An extinct species of huge, carnivorous platypus about a metre long – the largest platypus ever found – has been discovered in the famous Riversleigh World Heritage Area of Queensland.
Unlike the living species, it had fully functional teeth that may have been used to kill and consume a wide range of animals that lived alongside it in ancient pools and lakes.
The new species, named Obdurodon tharalkooschild, has been identified from a highly distinctive tooth found in a deposit that has not been dated yet, but is likely to be between 15 and 5 million years old.
The discovery was made by Rebecca Pian, a PhD candidate at Columbia University and former UNSW Honours student, and Professor Mike Archer and Associate Professor Suzanne Hand, of the UNSW School of Biological Earth and Environmental Sciences.
Their study is published in the Journal of Vertebrate Palaeontology.
“A new platypus species, even one that is highly incomplete, is a very important aid in developing understanding about these fascinating mammals,” says Ms Pian, the lead author.
Based on the size of its tooth, it is estimated that the extinct species would have been twice the size of the modern platypus.
“Like other platypuses, it was probably a mostly aquatic mammal, and would have lived in and around the freshwater pools in the forests that covered the Riversleigh area millions of years ago,” says UNSW’s Associate Professor Hand.
“Obdurodon tharalkooschild was a very large platypus with well-developed teeth, and we think it probably fed not only on crayfish and other freshwater crustaceans, but also on small vertebrates including the lungfish, frogs, and small turtles that are preserved with it in the Two Tree Site fossil deposit,” she says.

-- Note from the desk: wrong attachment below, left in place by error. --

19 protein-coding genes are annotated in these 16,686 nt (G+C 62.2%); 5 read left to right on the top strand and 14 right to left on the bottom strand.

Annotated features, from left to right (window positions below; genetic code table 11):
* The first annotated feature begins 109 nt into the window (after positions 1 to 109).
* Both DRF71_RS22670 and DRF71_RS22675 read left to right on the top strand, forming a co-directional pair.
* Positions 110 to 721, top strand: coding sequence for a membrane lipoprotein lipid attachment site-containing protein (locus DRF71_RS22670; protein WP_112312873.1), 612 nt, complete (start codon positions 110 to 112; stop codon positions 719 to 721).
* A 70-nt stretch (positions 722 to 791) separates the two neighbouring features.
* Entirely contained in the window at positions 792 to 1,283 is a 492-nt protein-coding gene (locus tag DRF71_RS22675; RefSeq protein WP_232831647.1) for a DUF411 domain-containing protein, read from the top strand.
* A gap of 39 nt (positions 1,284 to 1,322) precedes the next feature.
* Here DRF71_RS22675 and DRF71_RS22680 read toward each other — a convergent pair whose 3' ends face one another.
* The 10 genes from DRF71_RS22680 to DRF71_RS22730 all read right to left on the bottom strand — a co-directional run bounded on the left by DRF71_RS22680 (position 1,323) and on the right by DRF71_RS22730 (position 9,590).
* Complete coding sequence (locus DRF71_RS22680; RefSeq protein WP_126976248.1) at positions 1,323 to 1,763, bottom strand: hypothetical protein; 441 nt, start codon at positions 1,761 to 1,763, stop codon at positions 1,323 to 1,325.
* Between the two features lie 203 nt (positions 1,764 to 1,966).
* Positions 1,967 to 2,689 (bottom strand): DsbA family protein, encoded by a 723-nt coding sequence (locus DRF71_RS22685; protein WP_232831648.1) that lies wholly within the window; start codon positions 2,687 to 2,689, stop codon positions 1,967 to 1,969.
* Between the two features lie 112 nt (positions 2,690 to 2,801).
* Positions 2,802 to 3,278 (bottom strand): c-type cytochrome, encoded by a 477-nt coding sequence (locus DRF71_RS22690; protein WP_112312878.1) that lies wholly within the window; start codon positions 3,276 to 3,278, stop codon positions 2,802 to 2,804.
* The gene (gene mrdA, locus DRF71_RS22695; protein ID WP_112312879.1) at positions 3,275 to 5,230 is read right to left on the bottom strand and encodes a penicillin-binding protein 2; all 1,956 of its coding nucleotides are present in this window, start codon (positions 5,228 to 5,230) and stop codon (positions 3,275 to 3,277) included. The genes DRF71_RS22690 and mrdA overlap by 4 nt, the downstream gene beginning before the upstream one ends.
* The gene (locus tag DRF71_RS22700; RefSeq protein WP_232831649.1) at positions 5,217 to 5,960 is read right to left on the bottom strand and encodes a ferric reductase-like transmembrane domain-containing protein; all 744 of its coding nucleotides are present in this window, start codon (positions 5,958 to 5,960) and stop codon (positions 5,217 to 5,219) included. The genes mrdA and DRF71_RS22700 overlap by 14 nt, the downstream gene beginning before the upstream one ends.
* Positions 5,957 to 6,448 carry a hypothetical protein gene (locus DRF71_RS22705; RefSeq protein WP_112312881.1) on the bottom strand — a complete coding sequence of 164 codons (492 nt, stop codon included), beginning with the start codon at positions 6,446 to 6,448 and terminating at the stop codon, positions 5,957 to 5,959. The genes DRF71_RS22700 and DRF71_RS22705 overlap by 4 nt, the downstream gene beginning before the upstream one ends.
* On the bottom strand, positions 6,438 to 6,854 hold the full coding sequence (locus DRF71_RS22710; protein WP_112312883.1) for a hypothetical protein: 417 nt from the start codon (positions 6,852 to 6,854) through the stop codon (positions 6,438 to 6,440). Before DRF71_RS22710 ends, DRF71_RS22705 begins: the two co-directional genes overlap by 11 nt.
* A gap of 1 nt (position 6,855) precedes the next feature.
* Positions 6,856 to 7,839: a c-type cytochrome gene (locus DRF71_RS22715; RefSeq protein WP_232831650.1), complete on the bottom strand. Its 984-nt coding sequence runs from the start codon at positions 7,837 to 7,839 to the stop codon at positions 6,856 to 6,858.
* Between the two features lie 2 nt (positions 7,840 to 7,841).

Before the discovery of the new species, the fossil record suggested that only one species inhabited the Earth at any one time, with platypuses becoming smaller and the size of their teeth reducing through time.
The modern platypus completely lacks teeth as an adult and instead bears horny pads in its mouth; the new extinct species is unlikely to have been its immediate ancestor.
“Discovery of this new species was a shock to us because prior to this, the fossil record suggested that the evolutionary tree of platypuses was a relatively linear one,” says UNSW’s Professor Archer.
“Now we realize that there were unanticipated side branches on this tree, some of which became gigantic.”
Toothed platypuses, Monotrematum sudamericanum, were present in South America until 61 million years ago. The oldest fossil platypus found in Australia was a small, toothed species, Obdurodon insignis, from 26 million-year old lake deposits in what is now the Simpson Desert.
A larger species, Obdurodon dicksoni, was found in 19 to 15 million year old deposits at Riversleigh, and the remains include the only known fossil platypus skull.
Obdurodon tharalkooschild is the second platypus species unearthed at Riversleigh.
Obdurodon comes from the Greek for “lasting (obdurate) tooth” and was coined to distinguish extinct toothed platypuses from the essentially toothless modern species.
Tharalkooschild honours an Indigenous Australian creation story about the origin of the platypus. In the Dreamtime, Tharalkoo was a head-strong young female duck. Her parents warned her not to swim down river because Bigoon, the water-rat, would have his wicked way with her.
Scoffing, she disobeyed her parents and was ravished by Bigoon. By the time Tharalkoo escaped and returned to her family, the other girl ducks were laying eggs, so she did the same.
But instead of a fluffy little duckling emerging from her egg, her child was an amazing chimera that had the bill, webbed hind feet, and egg-laying habit of a duck, along with the fur and front feet of a rodent—the first platypus.
Artist’s illustration available:
Professor Mike Archer: 9385 3446, email@example.com
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Rebecca Pain: email@example.com
UNSW Science media: Deborah Smith: 9385 7307, 0478 492 060